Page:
I am happy to share our homeschool plans for this coming year!
We are not homeschooling because of COVID 19. Actually, we had made the decision to homeschool the kids last fall. Grayson was in a public school and Luke was in a preschool. I wanted them to finish their year out and then bring them home. I never in my wildest dreams could have predicted that so many people would be homeschooling (or, rather, “distance learning”) due to a worldwide pandemic. It’s totally crazy. We decided to homeschool the kids going forward, really, because I wanted to preserve their childhood. Lots of outdoor time, books and just the chance to be KIDS without being chained to a desk all day. Grayson has rather severe ADHD and did not do well in a classroom setting. I knew he would struggle immensely in a traditional school environment so I decided to take the kids education into my own hands. I threw myself into researching the system of education, all of the different styles of homeschooling and the pros and cons. I am not an expert, nor due I have an education background, but I am an expert on my own kids. So I thought we would try this and see how it works – one year at a time!
So, like I said, I researched all of the different homeschool pedagogies and once I “found” Charlotte Mason, I knew I had it. The more I read about her educational philosophy, the more it resonated with me and I just KNEW I was all in. Miss Mason was a 19th century British educator who believed children are born persons (amongst lots of other things!) and taught using “living” books, which are rich books of literary value — not textbooks. Actually, there are NO textbooks, worksheets or homework involved with this particular homeschool style. All we I do is read to Grayson and he narrates back. Lessons are SHORT (10-20 minutes, max) and varied. Everything is done first thing in the morning, thus leaving afternoons free for play and just being a kid. Lots of time is spent in nature!
I can’t go into the entire philosophy of Miss Mason on this blog post, but I urge you to do your own research if you’re interested. She wrote six volumes about her style of education and the book For the Children’s Sake is a wonderful place to start. The purpose of this blog post is to just explain what we are doing this fall. 🙂
One of the hallmarks of a Charlotte Mason education is how many subjects are taught. We are meant to give the children tastes of all these subjects because it’s impossible to know what will resonate. So here is what I will teach Grayson in the fall:
Math, Literature, American History (we will study 1000 – 1600 this year), Geography, Poetry, Drawing, Handicrafts, Bible, Singing, Recitation, Composer Study, Art Appreciation, Copywork, Reading and French.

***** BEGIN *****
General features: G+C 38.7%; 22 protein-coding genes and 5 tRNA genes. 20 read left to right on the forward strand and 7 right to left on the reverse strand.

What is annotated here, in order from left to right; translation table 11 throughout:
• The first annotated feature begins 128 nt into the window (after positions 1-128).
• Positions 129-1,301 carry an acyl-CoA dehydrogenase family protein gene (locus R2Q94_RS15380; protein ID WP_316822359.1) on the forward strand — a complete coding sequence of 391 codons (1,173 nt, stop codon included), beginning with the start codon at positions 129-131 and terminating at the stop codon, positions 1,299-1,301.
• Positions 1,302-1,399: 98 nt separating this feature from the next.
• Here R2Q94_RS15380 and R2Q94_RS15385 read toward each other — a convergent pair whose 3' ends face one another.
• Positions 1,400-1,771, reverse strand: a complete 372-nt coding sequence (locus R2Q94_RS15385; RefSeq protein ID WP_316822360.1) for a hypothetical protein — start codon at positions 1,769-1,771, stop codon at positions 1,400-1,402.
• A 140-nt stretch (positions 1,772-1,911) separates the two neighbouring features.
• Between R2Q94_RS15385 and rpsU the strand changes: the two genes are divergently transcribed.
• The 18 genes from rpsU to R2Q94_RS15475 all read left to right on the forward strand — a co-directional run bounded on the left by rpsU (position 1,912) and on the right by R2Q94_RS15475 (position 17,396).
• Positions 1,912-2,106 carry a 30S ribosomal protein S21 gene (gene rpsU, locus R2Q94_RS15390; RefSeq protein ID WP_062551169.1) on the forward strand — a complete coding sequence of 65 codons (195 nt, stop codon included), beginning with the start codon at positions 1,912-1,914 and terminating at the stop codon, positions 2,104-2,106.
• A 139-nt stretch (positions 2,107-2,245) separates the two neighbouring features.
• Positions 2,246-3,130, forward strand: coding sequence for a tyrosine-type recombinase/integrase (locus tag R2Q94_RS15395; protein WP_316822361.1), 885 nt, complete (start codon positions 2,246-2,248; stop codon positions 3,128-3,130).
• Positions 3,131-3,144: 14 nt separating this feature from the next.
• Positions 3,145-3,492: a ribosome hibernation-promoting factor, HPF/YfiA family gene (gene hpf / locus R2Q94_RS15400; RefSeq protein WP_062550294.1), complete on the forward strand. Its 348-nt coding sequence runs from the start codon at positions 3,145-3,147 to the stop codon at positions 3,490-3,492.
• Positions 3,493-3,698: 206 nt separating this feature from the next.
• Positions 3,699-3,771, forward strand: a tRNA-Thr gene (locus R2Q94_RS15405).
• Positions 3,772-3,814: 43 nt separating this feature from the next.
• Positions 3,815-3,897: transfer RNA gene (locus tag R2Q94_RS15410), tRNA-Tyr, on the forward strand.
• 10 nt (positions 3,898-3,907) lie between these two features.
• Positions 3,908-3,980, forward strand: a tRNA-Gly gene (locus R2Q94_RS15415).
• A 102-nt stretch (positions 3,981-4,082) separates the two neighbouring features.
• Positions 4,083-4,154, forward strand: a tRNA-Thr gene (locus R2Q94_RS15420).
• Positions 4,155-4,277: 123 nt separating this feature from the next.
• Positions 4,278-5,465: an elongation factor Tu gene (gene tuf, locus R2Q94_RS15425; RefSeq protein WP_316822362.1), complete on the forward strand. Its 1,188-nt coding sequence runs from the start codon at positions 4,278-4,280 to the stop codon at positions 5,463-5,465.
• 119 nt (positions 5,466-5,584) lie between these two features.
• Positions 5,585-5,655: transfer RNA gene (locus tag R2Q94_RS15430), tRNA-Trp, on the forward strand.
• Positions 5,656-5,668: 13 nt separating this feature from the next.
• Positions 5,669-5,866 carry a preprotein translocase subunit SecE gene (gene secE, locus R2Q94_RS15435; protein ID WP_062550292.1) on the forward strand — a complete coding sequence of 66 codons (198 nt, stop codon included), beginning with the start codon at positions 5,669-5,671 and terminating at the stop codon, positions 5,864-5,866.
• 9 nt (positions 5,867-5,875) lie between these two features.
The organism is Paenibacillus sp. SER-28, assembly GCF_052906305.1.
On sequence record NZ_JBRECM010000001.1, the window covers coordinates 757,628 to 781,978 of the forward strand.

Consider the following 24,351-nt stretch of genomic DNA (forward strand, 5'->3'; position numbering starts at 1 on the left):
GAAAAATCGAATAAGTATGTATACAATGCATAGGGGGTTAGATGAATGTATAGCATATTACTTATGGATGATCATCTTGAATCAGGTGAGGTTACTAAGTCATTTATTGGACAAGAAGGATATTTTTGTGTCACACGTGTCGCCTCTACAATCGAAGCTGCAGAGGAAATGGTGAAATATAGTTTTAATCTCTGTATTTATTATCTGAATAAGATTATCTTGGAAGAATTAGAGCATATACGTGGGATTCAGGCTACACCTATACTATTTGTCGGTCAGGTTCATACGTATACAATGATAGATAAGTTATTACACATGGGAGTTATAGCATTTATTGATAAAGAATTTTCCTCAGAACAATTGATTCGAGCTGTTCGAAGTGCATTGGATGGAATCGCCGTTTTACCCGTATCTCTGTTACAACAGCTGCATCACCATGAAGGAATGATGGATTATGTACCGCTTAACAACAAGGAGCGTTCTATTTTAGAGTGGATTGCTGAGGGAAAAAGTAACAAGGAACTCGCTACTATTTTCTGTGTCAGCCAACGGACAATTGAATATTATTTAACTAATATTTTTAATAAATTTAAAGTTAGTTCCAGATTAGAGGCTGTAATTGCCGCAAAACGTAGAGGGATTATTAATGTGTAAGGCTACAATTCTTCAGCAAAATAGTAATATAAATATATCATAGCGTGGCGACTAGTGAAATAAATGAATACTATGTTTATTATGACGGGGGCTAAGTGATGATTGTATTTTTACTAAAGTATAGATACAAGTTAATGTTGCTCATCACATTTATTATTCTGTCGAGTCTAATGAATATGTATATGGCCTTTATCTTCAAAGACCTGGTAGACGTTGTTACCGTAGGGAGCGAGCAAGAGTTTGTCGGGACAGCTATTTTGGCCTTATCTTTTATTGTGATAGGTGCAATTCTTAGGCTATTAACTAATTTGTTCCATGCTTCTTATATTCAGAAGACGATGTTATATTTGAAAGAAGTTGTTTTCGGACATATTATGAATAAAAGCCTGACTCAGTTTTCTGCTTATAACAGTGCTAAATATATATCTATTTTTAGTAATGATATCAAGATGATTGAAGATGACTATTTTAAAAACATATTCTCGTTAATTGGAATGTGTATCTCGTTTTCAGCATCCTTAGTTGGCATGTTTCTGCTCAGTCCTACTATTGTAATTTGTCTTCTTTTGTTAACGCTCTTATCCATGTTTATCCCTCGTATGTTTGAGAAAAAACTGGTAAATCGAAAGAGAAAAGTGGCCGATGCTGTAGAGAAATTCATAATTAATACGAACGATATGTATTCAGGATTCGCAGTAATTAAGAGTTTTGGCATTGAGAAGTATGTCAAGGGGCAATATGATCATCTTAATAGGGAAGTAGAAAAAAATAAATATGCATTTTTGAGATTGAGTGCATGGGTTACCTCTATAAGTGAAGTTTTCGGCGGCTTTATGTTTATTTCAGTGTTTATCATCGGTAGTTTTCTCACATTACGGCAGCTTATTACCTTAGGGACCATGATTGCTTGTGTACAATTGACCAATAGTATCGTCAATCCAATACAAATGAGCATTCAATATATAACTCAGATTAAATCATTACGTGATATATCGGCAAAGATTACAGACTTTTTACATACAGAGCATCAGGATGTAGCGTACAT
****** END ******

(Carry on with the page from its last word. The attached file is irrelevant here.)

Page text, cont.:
If that seems like a ton, know that we won’t be doing all of those subjects every single day — and, like I said, each subject is only 10-20 minutes long. Our entire school day is actually only two hours! The year is broken up into three terms, each lasting 12 weeks. Our fall term will begin at the beginning of September and end at the beginning of December. I plan to take all of December off of school to focus on the fun stuff with Advent and Christmas – then we will start our second term at the beginning of January.
I decided not to use a boxed curriculum and instead put it together myself. I could never have done this without the help of A Delectable Education! I purchased their scheduling cards for only $5 and then it’s easy to piece together your daily schedule. I can’t show you our exact schedule because it would be a copyright breach since the ladies at ADE worked so hard to create the cards. But, listen to their podcast and see if its something you may be interested in!
When I first discovered the Delectable Education podcast last year I totally binged and listened to all of the episodes. That was the start of my obsession with Charlotte Mason. lol. I scheduled a consultation with them and they totally helped me put together our schedule for the coming year. They even helped me pick the books and laid it all out. After my consultation call I felt totally prepared and ready!
For math, Grayson will be starting Book 1 of Elementary Arithmetic and I’ve heard really good things. It is all oral math with LOTS of manipulatives such as play money, buttons, pipe cleaners and beads.
Grayson cannot read independently yet and we will be using this primer for our daily short reading lessons. I also bought a big box of moveable wooden letters to aid in this.